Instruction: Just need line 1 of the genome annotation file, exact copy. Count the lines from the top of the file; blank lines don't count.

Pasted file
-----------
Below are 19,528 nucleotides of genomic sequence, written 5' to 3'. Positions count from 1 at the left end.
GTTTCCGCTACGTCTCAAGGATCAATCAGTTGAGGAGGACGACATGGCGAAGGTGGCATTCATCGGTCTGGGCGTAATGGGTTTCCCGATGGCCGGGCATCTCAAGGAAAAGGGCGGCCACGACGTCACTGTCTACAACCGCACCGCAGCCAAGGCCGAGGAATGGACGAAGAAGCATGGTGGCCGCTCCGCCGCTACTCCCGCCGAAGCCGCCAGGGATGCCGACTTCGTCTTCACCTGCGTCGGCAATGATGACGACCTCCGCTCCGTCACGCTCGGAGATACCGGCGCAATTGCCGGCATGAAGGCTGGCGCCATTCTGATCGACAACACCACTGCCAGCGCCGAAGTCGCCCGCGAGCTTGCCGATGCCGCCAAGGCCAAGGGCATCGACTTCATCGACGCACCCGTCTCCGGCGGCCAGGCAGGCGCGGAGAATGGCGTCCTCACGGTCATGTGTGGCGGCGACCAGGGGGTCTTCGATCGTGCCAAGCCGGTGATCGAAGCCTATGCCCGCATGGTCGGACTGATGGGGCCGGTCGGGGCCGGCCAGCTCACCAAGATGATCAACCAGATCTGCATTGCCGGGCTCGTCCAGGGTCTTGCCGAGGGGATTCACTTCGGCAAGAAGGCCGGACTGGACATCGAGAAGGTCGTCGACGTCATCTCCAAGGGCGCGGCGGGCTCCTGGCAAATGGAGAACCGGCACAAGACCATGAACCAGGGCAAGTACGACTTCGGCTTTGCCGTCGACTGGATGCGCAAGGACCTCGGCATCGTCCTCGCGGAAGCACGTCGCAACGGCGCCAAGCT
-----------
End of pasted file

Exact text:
Below are 19,528 nucleotides of genomic sequence, written 5' to 3'. Positions count from 1 at the left end.